A survey of participants in an online webinar panel forum hosted by Kalido, a provider of enterprise data warehousing and master data management software, cited an increased demand on data warehousing projects within their organizations - an increase also documented in recent market growth predictions by industry analysts. The online discussion addressed recent technology innovation and key business drivers that are spurring a renewed interest in data warehousing for Global 2000 organizations.
According to market research firm IDC, the total data warehouse market is expected to grow to $13.5 billion in 2009 at a nine percent compound annual growth rate. Supporting IDC's findings, when asked about the prevalence of data warehousing projects within their current corporate environments, 75 percent of the Kalido webinar survey respondents confirmed that it was increasing - validating a renewed interest in innovative new approaches to enterprise data warehousing.
This increase is correlated in many other studies citing the steady rise of business intelligence projects - for which data warehousing is a key component - in terms of organizational priority. These changing priorities have served as a catalyst to drive the transformation of today's data warehousing industry and to force companies to develop data warehousing projects that are timely, business-centric and responsive to changing business needs. The integration of business intelligence (BI) into operations, innovations in data warehousing and information management technologies, and regulatory compliance requirements are the primary drivers behind this renewed interest in data warehousing.
"Companies need to have the right data at the right time to make intelligent business decisions, recognize inefficiencies and capitalize on opportunities," said Claudia Imhoff, president and founder Intelligent Solutions. "Today's enterprise-wide implementations of data warehouses need to be flexible enough to deliver incremental value in stages relevant to the individual business. The data warehouses of today's renaissance are the foundation for intelligent business operations in a dynamic environment."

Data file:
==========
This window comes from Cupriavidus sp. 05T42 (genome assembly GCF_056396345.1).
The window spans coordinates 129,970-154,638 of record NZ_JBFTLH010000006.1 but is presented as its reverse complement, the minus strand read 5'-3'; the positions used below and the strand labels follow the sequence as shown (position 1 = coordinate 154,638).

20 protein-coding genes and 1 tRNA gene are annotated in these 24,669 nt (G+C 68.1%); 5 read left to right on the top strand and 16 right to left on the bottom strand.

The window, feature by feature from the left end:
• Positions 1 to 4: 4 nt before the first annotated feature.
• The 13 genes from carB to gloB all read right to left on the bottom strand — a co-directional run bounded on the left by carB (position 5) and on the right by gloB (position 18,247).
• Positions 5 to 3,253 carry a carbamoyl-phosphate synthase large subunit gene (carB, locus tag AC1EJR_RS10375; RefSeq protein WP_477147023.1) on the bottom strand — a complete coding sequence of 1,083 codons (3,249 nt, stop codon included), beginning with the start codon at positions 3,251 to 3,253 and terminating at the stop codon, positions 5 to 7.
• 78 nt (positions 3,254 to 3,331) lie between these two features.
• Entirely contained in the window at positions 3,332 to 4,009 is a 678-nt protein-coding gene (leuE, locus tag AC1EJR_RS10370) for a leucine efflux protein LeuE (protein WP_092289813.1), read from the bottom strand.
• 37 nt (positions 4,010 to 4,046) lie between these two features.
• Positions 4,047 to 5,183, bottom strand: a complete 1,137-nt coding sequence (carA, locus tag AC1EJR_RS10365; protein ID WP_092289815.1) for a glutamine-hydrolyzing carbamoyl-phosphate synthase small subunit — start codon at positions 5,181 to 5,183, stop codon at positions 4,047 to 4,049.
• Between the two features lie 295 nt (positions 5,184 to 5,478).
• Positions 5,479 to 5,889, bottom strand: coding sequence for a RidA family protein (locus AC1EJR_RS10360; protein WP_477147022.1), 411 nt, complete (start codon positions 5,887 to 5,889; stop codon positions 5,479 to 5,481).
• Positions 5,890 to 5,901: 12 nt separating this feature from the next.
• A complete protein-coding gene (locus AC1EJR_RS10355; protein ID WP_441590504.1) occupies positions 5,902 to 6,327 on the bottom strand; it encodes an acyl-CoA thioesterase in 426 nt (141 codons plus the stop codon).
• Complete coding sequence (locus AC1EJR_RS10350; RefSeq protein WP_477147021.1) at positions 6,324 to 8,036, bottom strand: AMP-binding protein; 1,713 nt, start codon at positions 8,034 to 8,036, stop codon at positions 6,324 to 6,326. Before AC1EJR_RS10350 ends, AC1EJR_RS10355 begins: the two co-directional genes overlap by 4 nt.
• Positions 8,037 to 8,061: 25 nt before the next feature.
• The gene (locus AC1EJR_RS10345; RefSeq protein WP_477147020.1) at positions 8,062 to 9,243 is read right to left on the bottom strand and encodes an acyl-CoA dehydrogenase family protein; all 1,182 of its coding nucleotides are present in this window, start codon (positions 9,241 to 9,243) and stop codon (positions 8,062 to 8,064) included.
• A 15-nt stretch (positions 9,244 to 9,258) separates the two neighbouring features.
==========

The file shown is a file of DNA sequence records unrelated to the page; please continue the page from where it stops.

When asked about their top technology priority for 2006, respondents showed a clear need to obtain a consolidated, single view of their business across all systems, with data integration (28 percent) and master data management (25 percent) leading the list. The panelists expanded on this topic further, discussing how continued innovation in data integration and adaptive data warehousing - and the advent of newer technology devoted to master data management (MDM) - enabled organizations to gain greater understanding of their business despite continuous business changes (e.g., merger and acquisitions, regional/product realignment, evolving regulations). They also noted that organizations should view data as a reusable corporate asset rather than bound to one application or function.
While organizations still need to begin the data warehousing project with a problem-specific implementation, all data warehouse initiatives should be grounded in the greater corporate strategy for it to be truly effective.
"One of the most challenging things for organizations to find and bring into the data warehousing world is a person that has a foot on both sides of the line - someone who can appreciate what the business' priorities are and, at the same time, can articulate them to the IT side so that those priorities can be executed upon," said Faisal Shah, CTO and co-founder of Knightsbridge Solutions. "Sometimes we find that individual in IT and sometimes we find that individual on the business side. But it's important to look for somebody that can play that role."
When participants responding to the online survey were asked what they would change about data warehousing technology if they could, approximately one-third (32 percent) of participants called for improvements in information quality, while 22 percent cited solutions that are easier to change. It is critical for enterprises to have a stronghold on the overall conceptual architecture and business roadmap of the project so corporations can ensure that the data warehouse initiative does not act as a band-aid solution, but rather as an evolving project to meet both today and tomorrow's business needs.
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